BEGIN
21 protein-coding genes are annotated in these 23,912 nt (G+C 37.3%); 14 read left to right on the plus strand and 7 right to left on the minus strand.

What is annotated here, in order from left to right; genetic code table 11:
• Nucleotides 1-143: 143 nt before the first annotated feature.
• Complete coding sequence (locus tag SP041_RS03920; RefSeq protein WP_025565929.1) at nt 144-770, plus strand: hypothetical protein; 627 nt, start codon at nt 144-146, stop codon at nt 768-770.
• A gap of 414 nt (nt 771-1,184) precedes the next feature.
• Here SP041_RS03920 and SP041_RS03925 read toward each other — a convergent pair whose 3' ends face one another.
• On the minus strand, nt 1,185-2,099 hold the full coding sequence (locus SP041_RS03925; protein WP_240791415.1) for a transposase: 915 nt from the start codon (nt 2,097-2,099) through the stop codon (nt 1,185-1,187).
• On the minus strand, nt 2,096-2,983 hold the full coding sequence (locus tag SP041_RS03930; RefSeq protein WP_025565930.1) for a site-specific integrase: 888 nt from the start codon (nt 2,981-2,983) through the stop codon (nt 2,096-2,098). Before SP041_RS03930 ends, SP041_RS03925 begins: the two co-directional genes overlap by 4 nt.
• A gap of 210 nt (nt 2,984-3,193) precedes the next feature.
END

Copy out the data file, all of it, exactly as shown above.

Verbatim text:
21 protein-coding genes are annotated in these 23,912 nt (G+C 37.3%); 14 read left to right on the plus strand and 7 right to left on the minus strand.

What is annotated here, in order from left to right; genetic code table 11:
• Nucleotides 1-143: 143 nt before the first annotated feature.
• Complete coding sequence (locus tag SP041_RS03920; RefSeq protein WP_025565929.1) at nt 144-770, plus strand: hypothetical protein; 627 nt, start codon at nt 144-146, stop codon at nt 768-770.
• A gap of 414 nt (nt 771-1,184) precedes the next feature.
• Here SP041_RS03920 and SP041_RS03925 read toward each other — a convergent pair whose 3' ends face one another.
• On the minus strand, nt 1,185-2,099 hold the full coding sequence (locus SP041_RS03925; protein WP_240791415.1) for a transposase: 915 nt from the start codon (nt 2,097-2,099) through the stop codon (nt 1,185-1,187).
• On the minus strand, nt 2,096-2,983 hold the full coding sequence (locus tag SP041_RS03930; RefSeq protein WP_025565930.1) for a site-specific integrase: 888 nt from the start codon (nt 2,981-2,983) through the stop codon (nt 2,096-2,098). Before SP041_RS03930 ends, SP041_RS03925 begins: the two co-directional genes overlap by 4 nt.
• A gap of 210 nt (nt 2,984-3,193) precedes the next feature.